balancing evergreen vs real-time content

When I was first introduced to blogs roughly 15 years ago they really acted as an online journal of sorts. Back then (yes, I’m really that old) the blog world was dominated by hand coded layouts, archives and the word blog really wasn’t even used to describe the trend. With time, these hand coded websites a la angelfire or geocities were replaced by revolutionary (at the time) content automation sites like diaryland that stored, updated and kept your entries organized and easy to access. Shortly after, content management systems like greymatter, blogger, moveabletype and finally wordpress made their way on the scene which completely revolutionized how and why websites and more specifically blogs were created and managed.

Blogs come in all shapes and sizes don’t they? There are niches for just about everything from parenting to crafting and just about anything and everything you can imagine in between. What’s especially interesting about the shifting nature of blogs though is that blog content has shifted from more real-time in the moment type of posts to evergreen content that is expected to last forever and stand the test of time.

I’ll admit that I’ve spent the last month or so focusing on building evergreen content. Evergreen content is essentially content that is focused on a topic that encourages people to visit for learning purposes. It has value in that it teaches something or provides answers to a question that the visitor is looking for. These posts tend to drive traffic for reasons outside the curiosity of finding out what a blogger is up to on more of a daily basis. Some examples of evergreen content here on TTBH include:

My motives for focusing on evergreen content is simple: I’m trying to improve my page rankings. Evergreen content is valuable in that it ranks with search engines, it does well on Pinterest and it drives more readers. It continues to be valuable days, months and even years after it was initially published.

As an example, a post that outlines my day to day life might be interesting (or not) to a reader who has been following my blog consistently. Followers tend to build a relationship with a blogger and as a result are interested to see what said bloggers day to day life is like even if it’s a list of mundane, routine daily activities. Blogs are cool that way because they give us a view into someone elses life right? But, what happens when that post is archived? There are times when new readers peruse through archives to get a sense of who the blogger is but ultimately new readers will not hunt through the archives to see what you were up to exactly 3 years ago. Some do. But, most do not.

This is where evergreen content comes in.

Most folks who blog are interested in not only building a solid readership (and I’m so incredibly thankful to all of you who read here consistently) but also drive traffic from things like search engines and the like. The issue is to drive that sort of traffic you need evergreen content in your niche that is relevant to potential readers even months or years after initial publish.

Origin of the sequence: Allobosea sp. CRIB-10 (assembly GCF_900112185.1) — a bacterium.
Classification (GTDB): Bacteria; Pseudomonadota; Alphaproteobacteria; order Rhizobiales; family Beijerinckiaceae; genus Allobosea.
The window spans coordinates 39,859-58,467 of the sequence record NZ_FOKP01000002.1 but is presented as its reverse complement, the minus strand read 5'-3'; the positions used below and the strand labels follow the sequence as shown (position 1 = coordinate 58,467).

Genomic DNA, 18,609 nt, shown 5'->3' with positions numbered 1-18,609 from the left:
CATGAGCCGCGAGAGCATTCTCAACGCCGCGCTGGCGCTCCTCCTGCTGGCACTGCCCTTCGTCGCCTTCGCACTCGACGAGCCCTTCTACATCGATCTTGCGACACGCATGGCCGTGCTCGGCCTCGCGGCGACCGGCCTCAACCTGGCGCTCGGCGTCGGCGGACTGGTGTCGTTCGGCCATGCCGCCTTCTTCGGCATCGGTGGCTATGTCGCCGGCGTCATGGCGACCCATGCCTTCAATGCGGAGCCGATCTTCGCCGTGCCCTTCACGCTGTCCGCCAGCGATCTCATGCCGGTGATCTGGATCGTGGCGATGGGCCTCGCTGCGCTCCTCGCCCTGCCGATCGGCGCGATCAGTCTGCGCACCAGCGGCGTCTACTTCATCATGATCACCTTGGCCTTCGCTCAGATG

A good friend of mine (also a blogger. A really awesome one at that) told me from the get go that to build up consistent search engine and pinterest traffic it was essential to not only publish real-time content but also focus on writing cornerstone evergreen content that will draw in readers at any given time when they are searching for information on a topic relevant to your niche.

But, does a reader connect with a blogger who only publishes evergreen content? Likely not.

If your jam is publishing evergreen and not necessarily worrying about building a readership but catering more to search engine traffic then by all means do what works for you. But, if you’re interested in building a readership (aka building a relationship with your readers) while also ranking with search engines than evergreen content is absolutely the way to go.

The issue of balancing the two types of content is where it gets a little tricky. I’ve spent the last month focusing on writing more evergreen content and although I enjoy writing it I do find that it creates a sort of detachment from the blog itself. In an effort to create valuable long-lasting content I’ve somewhat depersonalized my posts which really kills my writing mojo. My jam is writing about my experiences with frugal living and simple centered parenting which becomes difficult when  the focus is shifted to creating timeless pieces ya know?

All this is to say, blogging has changed a ton over the years (I’ve seen it change with my very own eyes). Some of my absolute favorite bloggers still post real-time posts on the daily but newer up and coming bloggers who are seeing the same levels of success seem to be churning out a balance of evergreen and real-time posts.

My goal at the moment is to publish 1 evergreen and 2 real-time posts per week. For me, this appears to be a good balance between making the blog house timeless content and connecting with my readers and sharing bits and pieces of my life.

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What’s your jam? Evergreen? Real-time? Mix of both?





  1. I’ve thought about this, too. (thanks for the terminology, I didn’t know what it was called) I feel the same way, if I try to do too much evergreen I end up feeling detached from my readers. So, I am trying to do the same thing. Thanks for sharing, now I know what to call it!

  2. I have been struggling with how to develop solid readership – I found it was easier with a “mom” blog than my personal one, but the info in this post was pretty useful. I’d never heard of ‘evergreen’ content, but it makes sense. You need a balance of personalization and information to really build a relationship with readers but also garner traffic on a search engine. Yay for another tool in the media tool belt! Lol. Great post!

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